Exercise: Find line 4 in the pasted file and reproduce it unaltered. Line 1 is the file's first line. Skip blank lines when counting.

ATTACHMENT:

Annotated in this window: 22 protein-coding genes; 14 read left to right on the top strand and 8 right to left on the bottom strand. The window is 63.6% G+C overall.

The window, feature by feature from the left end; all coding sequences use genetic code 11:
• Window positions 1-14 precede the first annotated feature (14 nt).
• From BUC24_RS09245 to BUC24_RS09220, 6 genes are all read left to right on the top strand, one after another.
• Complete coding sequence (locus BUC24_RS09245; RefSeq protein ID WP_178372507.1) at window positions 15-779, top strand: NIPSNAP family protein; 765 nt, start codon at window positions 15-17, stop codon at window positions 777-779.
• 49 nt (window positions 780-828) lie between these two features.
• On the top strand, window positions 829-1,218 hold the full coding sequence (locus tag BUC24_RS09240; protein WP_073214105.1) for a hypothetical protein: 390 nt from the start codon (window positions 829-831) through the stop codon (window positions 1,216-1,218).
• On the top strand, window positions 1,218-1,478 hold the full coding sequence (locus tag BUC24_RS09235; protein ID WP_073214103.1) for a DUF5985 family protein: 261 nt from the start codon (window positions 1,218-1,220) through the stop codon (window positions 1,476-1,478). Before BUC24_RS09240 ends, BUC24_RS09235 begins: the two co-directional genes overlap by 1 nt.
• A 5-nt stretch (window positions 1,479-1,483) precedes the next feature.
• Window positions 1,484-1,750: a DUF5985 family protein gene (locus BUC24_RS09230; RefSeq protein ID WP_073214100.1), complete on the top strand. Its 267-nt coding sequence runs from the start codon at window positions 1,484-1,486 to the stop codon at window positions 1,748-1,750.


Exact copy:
• From BUC24_RS09245 to BUC24_RS09220, 6 genes are all read left to right on the top strand, one after another.